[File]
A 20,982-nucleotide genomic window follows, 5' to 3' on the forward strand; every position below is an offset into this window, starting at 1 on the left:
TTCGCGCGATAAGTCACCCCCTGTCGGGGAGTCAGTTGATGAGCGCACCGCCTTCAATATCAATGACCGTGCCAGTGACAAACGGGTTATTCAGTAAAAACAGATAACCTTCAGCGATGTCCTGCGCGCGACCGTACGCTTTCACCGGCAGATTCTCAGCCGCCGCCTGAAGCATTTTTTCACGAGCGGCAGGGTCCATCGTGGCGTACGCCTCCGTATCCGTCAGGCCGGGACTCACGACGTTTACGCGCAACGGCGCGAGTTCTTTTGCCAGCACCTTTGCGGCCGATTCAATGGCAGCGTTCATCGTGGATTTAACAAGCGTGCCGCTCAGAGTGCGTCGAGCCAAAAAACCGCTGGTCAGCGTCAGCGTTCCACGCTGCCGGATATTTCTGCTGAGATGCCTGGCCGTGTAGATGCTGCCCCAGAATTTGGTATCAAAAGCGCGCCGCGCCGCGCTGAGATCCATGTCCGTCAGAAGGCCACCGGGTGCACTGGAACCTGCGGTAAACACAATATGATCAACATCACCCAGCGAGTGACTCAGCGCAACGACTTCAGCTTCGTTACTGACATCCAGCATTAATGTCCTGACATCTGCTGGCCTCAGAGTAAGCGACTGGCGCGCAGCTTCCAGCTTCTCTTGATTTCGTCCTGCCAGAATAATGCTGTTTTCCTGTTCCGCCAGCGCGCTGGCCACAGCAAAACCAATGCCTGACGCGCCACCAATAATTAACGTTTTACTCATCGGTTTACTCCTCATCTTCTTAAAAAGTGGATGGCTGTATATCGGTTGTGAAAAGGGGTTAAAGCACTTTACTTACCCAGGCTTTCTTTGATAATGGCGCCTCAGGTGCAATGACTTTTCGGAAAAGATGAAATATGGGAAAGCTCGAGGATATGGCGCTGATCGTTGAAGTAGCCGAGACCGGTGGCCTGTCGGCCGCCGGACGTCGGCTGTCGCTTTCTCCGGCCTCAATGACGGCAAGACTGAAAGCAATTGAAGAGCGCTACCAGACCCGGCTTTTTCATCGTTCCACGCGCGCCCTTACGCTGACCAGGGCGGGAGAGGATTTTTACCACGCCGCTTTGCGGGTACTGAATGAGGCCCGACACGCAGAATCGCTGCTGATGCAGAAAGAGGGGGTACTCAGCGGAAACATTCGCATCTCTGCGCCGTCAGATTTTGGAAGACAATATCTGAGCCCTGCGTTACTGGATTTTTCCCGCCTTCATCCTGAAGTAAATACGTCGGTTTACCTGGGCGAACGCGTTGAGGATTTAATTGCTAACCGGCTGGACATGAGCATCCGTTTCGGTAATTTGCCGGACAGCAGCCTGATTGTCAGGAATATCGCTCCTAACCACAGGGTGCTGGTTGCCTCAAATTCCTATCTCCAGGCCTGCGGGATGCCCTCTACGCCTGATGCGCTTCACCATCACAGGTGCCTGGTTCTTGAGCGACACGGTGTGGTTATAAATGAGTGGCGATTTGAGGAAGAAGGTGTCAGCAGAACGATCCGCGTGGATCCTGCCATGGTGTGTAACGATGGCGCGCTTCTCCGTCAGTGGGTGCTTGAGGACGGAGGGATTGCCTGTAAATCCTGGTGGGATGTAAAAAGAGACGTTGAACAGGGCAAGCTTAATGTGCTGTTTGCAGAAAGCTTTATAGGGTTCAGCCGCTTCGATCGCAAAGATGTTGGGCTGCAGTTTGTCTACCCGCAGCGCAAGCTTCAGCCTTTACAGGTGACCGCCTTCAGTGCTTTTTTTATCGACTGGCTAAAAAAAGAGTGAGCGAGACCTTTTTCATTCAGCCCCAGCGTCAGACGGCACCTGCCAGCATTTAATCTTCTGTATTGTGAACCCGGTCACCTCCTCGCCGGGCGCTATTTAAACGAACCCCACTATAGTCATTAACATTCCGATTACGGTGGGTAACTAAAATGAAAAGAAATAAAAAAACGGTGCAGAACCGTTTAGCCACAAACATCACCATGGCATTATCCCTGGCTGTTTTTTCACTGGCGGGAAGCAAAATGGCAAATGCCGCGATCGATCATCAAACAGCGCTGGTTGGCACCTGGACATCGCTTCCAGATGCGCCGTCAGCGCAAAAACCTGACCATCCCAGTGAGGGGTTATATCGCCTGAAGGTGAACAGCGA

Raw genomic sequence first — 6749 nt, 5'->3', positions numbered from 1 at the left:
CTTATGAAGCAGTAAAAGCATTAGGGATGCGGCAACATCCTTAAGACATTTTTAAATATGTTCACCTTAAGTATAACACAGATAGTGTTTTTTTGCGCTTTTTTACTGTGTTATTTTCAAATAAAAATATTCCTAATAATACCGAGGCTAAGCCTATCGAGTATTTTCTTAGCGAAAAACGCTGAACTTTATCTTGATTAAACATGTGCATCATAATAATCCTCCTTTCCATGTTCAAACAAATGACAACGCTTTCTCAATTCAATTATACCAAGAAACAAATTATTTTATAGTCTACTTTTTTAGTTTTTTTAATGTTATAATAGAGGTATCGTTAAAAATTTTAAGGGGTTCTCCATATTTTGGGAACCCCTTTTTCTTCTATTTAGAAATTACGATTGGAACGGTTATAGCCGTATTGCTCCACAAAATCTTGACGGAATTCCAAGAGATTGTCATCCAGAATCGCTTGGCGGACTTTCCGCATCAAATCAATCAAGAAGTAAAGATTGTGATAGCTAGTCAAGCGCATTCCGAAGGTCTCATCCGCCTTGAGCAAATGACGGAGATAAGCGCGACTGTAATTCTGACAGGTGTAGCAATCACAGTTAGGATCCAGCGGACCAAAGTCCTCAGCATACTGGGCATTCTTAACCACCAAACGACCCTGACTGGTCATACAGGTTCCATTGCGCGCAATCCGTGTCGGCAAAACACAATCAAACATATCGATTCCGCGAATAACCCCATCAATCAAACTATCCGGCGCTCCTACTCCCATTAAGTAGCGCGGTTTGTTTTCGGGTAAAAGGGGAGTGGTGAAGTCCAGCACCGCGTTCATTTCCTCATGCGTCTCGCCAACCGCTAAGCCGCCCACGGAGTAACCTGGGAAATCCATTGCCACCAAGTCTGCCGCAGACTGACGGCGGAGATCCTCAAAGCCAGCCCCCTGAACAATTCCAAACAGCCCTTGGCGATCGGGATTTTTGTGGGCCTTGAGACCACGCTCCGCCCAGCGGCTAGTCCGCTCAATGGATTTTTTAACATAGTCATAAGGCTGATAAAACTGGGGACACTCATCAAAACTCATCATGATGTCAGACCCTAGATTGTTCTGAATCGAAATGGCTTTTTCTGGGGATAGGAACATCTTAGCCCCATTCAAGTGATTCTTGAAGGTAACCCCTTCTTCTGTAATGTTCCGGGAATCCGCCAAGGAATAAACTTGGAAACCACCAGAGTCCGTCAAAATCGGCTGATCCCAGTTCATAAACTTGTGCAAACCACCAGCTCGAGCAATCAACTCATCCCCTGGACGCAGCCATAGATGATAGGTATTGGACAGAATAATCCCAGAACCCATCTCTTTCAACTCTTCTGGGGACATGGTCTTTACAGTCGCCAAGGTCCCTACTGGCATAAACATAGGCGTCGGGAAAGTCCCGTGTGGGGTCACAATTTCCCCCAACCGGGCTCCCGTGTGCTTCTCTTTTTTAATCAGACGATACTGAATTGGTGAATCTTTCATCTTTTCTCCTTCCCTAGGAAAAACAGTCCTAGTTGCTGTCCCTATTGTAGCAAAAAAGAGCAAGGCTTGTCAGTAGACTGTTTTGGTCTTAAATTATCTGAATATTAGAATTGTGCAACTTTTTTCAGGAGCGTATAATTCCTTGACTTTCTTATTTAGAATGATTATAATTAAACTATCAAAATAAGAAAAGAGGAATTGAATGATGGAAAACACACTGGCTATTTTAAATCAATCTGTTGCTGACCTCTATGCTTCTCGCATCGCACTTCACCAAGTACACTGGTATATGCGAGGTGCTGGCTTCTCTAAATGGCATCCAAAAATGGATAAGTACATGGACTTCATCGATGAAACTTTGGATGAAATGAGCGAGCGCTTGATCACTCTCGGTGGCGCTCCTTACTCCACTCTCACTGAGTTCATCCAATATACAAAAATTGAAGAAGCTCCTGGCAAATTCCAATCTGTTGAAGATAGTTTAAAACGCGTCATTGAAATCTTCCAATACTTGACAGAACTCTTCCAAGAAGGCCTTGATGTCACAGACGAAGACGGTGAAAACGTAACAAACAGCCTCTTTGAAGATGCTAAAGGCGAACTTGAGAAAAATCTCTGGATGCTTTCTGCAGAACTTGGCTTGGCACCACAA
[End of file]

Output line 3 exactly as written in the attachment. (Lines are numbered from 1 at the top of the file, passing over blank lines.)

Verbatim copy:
Raw genomic sequence first — 6749 nt, 5'->3', positions numbered from 1 at the left: